Hungry for more data
The use of predictive analytics can become quite extensive within many of today’s sophisticated, global organizations. With the ability to provide propensity, risk, and attrition models across a number of various products and services, organizations will see an ever increasing appetite for predictive analytics. Whether they realize it or not, many organizations require hundreds or even thousands of predictive models over the course of a year, particularly with the amount of change industries are faced with every year. This is where the need to shift from a statistical laboratory to a fit-for-purpose predictive model factory becomes evident. Such a factory provides the capability to safely produce a steady stream of models at the pace of business. Over time, organizations may also see the need for models to continuously adapt and self-learn. This would involve bringing adaptive analytics into the fold (which will be covered in a future edition).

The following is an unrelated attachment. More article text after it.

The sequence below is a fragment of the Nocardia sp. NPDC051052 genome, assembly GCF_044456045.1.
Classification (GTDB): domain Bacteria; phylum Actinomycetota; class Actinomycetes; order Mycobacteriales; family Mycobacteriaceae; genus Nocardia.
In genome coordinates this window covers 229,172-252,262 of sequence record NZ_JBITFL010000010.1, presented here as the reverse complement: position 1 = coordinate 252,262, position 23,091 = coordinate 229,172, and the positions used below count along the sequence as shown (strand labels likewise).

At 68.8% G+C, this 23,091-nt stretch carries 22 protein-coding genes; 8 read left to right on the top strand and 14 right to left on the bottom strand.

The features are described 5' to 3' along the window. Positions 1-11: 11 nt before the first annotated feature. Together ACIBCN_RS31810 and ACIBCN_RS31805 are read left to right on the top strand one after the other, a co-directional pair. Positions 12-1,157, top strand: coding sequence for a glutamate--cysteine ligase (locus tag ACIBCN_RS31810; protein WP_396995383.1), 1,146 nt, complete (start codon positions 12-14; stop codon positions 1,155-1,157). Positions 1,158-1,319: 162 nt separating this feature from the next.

Predictive analytics have become the life-blood of the real-time enterprise. Because of the ability to more easily develop reliable models, predict valid outcomes and drive business growth, today’s enterprises view it as a critical capability to help them survive. Because of this, predictive analytics have matured from a “dark art” to a mature function that helps to fuel today’s businesses in piecing together the puzzle to better understand and serve their customers.